There isn’t one instance on a job – and I think Chloe and Melany will agree with me – where I felt that my opinion was unnecessary or irrelevant. I am a participating member of the team, and my input is valuable. Often in our roles, especially as project engineers and assistant project managers, we handle a lot of moving parts on a day-to-day basis. We know what’s going on, sometimes even more so than our project managers. We’re able to effectively communicate. We are empathetic, so we bring a level of compassion and nurturing to the jobsite. Any construction project is lucky to have female team members, especially on the General Contractor side.

MR: I agree with Kristal – women do bring a different – and often very personable –  perspective, whether it’s changing the communication style, simplifying things or being able to talk to different types of clients. Often, our clients are not males. Women welcome the opportunity to work with other women and bridge that gap.

RH: Chloe, earlier, you mentioned the impact that mentorship had on you in your career. Can you elaborate on that and how it’s been helpful?

CH: So, I mentioned my professor in college that got me into construction. He invited me to attend a study abroad trip for construction – that’s what really piqued my interest, and I became fully focused on construction in my studies. But I would also like to bring up specific Skyline mentorship. My project executive, Jim Smiley, encouraged me to get more involved in professional networking, and as a result Women in Construction has become an interest of mine.

KC: In my career, I’ve been lucky to have some amazing mentors – both male and female, all ages. Those people who take you under their wing and say, “Let me show you how to do this.” Or make the time and space for you. It’s important in this industry – especially female-to-female – to say, “Let me help you with that” or “Here’s how we could better navigate this.” I hope people see me as a resource to provide help and guidance, because I’ve been truly lucky to have those people in my life. At Skyline, we have a huge pool of resources. Pulling from any of them is like tapping into a wealth of knowledge, and it doesn’t get any better than that.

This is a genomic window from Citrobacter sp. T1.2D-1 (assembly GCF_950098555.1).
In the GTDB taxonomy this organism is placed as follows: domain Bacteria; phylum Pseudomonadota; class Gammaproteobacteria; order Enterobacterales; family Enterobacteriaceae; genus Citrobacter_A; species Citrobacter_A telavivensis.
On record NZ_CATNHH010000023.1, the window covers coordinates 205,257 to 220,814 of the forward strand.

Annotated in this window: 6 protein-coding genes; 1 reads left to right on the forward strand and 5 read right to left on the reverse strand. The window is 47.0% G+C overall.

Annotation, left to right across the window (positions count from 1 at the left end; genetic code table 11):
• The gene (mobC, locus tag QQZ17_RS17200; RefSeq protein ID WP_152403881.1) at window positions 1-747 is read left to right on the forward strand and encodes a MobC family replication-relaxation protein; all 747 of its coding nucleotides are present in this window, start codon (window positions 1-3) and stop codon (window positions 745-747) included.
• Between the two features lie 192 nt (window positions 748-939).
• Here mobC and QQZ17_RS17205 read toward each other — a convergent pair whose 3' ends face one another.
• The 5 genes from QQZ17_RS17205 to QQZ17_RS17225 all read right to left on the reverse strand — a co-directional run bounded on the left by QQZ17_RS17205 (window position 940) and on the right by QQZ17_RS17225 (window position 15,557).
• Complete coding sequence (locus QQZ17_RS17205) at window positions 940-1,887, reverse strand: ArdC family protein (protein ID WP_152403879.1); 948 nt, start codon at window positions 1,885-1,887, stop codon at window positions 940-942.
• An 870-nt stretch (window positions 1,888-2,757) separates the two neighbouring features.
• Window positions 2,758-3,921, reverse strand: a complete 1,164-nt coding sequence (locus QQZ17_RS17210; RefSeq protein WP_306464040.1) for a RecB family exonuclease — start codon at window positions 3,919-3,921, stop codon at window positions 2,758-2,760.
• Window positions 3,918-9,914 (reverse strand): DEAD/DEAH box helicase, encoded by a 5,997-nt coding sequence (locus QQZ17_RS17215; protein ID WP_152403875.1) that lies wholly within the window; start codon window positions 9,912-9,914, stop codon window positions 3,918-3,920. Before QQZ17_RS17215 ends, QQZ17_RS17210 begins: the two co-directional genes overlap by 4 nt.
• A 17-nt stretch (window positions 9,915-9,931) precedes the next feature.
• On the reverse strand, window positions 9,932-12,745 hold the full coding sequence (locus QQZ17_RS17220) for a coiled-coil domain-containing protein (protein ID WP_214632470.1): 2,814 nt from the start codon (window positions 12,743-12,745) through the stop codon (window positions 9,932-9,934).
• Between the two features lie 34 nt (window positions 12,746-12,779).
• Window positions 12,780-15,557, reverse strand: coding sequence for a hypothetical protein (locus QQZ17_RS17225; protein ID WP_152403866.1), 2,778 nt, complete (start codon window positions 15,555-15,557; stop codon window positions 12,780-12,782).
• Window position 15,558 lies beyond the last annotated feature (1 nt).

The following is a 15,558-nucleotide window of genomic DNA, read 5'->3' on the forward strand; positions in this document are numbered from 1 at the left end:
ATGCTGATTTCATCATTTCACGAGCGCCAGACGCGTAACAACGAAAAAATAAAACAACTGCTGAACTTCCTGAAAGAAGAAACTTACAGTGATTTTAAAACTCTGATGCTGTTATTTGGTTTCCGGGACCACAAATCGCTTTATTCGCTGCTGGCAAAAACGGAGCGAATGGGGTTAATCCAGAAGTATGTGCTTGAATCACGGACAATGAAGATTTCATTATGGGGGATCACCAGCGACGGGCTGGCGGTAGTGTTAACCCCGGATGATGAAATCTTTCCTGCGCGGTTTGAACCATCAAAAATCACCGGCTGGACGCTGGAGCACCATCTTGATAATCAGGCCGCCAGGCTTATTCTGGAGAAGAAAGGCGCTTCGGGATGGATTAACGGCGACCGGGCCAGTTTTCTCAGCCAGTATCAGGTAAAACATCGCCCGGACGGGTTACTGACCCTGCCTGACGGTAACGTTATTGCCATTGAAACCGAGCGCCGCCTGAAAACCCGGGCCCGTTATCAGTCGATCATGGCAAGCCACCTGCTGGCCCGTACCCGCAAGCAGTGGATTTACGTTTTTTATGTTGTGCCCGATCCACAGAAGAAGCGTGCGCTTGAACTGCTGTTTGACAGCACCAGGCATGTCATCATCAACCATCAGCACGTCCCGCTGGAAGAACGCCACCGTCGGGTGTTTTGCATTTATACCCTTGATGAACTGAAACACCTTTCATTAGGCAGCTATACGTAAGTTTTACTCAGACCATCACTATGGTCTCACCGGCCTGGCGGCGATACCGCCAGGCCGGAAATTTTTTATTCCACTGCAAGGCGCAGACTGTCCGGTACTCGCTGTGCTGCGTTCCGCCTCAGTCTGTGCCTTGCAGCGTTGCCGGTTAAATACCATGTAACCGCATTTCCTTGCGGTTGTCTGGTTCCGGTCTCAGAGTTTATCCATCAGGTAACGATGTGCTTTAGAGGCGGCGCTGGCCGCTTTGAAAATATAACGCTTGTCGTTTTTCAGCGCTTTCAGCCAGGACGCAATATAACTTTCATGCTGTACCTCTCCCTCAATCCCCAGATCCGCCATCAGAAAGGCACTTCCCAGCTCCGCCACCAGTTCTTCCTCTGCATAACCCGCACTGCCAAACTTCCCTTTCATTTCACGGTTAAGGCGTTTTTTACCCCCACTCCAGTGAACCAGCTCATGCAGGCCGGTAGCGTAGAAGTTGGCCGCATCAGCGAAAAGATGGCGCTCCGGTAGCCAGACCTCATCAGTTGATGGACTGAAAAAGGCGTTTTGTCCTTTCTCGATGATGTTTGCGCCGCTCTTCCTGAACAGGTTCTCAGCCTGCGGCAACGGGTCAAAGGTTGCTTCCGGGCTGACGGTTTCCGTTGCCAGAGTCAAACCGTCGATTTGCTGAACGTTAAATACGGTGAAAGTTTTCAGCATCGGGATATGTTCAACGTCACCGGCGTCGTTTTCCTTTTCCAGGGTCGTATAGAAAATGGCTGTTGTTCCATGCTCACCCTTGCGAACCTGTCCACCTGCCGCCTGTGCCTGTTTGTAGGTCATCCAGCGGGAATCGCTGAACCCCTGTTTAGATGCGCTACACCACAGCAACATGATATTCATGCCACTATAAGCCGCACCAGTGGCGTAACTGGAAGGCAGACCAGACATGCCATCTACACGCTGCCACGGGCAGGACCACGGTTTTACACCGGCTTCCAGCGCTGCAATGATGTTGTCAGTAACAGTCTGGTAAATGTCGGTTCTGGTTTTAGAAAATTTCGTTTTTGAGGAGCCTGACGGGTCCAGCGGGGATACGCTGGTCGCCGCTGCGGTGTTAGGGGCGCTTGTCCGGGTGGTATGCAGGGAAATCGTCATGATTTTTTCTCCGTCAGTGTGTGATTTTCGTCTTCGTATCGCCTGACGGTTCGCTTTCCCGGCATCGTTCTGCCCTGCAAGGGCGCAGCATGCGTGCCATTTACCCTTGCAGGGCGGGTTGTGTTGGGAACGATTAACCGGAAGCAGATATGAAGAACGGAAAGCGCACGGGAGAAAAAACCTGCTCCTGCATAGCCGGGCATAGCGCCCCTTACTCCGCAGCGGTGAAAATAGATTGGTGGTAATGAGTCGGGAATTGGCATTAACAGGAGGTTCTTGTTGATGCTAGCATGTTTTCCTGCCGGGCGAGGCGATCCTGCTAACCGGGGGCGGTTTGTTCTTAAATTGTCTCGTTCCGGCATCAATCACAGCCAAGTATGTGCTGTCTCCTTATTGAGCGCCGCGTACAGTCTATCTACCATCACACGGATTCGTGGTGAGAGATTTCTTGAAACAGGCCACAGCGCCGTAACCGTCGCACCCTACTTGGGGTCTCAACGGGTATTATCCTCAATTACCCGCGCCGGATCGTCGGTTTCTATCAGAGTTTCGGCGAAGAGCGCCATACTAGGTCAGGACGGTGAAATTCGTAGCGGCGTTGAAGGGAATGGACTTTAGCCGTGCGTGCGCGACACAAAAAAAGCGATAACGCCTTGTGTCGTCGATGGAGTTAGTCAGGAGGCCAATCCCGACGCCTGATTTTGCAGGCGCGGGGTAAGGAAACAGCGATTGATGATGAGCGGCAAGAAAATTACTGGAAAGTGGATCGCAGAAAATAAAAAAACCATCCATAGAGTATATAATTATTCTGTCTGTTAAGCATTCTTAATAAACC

CH: I just want to add to your comment, Kristal, because you did a great job mentoring me when I joined Skyline, and I really appreciate it. At that time, there were far less women on the team than there are now, so really, you provided me a safe space.

MR: Having a mentor you can trust is crucial in the industry. When I first started, I was lucky enough to have a great mentor. She guided me through everything from projects not going as expected, to helping me grasp a difficult concept. She was there, not necessarily telling me the answers, but guiding me and encouraging me to keep working through it. And now at Skyline, I see the same traits in many of my colleagues. Everyone is helpful. That speaks to the Skyline culture. I feel comfortable going to any of the executives or project managers. If I have questions, I am taken seriously. I am treated equally. My questions don’t feel “stupid” – they feel valid and understood.

RH: Any final advice you’d like to share to those starting off their career in construction?

KC: Don’t focus on perfection.  Be hungry to learn, willing and open to accept the lessons that come up and own your mistakes. Take ownership and really dive in.

MR: Don’t be afraid to ask questions or make mistakes. This industry is very team focused, so use your resources. Keep that drive up and most importantly, have fun. It’s a great industry – we work with cool people. So just keep going, it’s all about the journey.